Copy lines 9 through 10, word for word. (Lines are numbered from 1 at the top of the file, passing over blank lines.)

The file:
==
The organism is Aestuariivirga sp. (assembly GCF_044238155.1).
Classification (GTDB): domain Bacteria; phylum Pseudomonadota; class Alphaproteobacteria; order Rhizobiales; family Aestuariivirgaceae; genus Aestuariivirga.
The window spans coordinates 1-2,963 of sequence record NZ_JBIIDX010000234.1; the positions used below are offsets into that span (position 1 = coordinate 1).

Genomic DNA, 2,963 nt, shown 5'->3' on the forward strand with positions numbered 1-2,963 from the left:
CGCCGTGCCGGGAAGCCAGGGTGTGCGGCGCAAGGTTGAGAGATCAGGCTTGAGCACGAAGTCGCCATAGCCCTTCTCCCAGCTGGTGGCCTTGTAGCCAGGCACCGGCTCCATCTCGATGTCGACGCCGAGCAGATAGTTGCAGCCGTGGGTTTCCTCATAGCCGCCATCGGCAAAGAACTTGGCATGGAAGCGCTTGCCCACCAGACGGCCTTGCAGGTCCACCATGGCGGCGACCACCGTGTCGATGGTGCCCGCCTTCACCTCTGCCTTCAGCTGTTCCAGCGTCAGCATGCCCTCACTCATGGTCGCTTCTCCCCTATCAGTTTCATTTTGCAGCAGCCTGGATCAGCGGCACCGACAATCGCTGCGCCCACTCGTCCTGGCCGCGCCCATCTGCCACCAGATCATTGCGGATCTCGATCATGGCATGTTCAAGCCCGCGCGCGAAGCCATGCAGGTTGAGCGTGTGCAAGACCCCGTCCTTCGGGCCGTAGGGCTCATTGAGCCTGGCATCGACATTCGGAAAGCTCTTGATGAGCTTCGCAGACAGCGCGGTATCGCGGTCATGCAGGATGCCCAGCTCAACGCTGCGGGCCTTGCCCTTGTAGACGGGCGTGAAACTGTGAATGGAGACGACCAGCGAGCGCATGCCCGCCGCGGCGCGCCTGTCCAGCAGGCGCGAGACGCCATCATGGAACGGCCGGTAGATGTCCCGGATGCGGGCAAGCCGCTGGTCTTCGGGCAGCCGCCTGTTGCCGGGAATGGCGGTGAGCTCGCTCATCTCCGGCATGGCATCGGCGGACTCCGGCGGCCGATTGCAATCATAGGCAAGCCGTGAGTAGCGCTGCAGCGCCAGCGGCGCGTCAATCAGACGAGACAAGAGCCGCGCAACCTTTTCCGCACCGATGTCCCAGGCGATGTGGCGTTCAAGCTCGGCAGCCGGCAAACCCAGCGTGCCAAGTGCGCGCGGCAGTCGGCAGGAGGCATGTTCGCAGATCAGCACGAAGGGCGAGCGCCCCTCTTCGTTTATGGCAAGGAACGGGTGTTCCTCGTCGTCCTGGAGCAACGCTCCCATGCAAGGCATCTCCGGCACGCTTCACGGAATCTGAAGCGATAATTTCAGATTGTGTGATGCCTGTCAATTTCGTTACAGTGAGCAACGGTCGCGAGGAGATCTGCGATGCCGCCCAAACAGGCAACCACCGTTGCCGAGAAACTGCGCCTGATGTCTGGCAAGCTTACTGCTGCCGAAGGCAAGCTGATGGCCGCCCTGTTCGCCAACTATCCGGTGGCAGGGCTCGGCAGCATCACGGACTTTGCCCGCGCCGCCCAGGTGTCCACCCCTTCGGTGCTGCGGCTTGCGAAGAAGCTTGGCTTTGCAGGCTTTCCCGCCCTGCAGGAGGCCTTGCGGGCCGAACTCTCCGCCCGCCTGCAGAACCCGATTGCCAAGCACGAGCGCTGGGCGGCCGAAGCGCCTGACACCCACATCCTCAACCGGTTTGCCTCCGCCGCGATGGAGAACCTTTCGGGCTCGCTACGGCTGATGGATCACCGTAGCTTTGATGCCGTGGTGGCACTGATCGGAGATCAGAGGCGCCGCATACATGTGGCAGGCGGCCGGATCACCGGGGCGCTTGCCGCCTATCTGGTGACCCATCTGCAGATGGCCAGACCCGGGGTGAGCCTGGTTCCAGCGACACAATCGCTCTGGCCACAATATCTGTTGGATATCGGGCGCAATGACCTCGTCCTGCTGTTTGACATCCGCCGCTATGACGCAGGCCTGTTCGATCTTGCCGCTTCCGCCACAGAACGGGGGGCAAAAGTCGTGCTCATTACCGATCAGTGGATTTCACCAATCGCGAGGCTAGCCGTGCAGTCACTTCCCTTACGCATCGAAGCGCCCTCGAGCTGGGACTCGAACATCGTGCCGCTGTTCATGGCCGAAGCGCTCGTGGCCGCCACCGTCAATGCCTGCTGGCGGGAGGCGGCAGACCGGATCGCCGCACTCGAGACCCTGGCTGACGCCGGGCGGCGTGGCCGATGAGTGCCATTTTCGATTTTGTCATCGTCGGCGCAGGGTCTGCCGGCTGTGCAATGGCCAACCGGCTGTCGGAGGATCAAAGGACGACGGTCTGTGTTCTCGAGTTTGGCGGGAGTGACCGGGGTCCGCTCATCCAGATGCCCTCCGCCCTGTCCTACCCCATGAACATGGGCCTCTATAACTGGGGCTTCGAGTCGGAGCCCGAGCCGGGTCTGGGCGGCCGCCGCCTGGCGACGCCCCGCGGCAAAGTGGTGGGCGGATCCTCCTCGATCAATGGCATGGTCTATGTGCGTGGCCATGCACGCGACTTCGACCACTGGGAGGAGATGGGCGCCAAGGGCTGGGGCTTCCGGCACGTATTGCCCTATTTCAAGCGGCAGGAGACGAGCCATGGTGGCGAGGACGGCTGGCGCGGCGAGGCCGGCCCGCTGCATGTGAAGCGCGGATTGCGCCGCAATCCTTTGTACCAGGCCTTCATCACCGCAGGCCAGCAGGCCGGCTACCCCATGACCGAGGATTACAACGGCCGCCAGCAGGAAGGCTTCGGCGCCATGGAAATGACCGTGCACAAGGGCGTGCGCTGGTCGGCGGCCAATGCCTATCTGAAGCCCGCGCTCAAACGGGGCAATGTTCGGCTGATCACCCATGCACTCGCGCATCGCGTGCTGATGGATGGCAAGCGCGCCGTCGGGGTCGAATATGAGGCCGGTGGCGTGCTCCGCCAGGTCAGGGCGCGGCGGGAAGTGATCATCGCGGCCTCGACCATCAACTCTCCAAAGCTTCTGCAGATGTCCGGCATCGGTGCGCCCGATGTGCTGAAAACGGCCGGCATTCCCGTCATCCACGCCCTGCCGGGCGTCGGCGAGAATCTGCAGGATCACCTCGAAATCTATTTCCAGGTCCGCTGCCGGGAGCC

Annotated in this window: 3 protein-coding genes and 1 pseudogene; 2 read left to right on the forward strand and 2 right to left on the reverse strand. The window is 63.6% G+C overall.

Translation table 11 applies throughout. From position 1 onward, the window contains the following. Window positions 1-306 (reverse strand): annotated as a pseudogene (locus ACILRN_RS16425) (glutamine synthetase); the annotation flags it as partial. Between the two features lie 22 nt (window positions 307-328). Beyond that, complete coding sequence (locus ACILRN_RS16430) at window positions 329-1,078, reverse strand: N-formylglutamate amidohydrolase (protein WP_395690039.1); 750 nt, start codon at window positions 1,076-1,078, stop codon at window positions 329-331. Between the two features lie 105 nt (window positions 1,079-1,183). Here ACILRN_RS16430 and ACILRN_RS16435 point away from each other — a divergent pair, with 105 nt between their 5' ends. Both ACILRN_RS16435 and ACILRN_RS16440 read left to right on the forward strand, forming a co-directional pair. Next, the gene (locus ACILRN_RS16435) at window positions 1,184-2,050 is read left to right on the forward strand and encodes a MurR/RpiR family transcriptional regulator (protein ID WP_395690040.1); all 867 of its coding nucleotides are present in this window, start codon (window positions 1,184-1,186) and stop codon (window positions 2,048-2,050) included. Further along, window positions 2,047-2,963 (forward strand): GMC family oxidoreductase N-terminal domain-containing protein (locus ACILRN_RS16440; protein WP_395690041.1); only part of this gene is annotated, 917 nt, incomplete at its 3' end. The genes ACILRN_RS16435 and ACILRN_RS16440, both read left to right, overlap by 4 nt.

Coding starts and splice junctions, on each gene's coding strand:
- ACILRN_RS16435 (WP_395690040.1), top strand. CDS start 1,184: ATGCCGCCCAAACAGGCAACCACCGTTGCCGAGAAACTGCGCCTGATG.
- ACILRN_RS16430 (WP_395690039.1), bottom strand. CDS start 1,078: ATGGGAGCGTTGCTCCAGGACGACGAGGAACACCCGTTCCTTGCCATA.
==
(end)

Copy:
- ACILRN_RS16435 (WP_395690040.1), top strand. CDS start 1,184: ATGCCGCCCAAACAGGCAACCACCGTTGCCGAGAAACTGCGCCTGATG.
- ACILRN_RS16430 (WP_395690039.1), bottom strand. CDS start 1,078: ATGGGAGCGTTGCTCCAGGACGACGAGGAACACCCGTTCCTTGCCATA.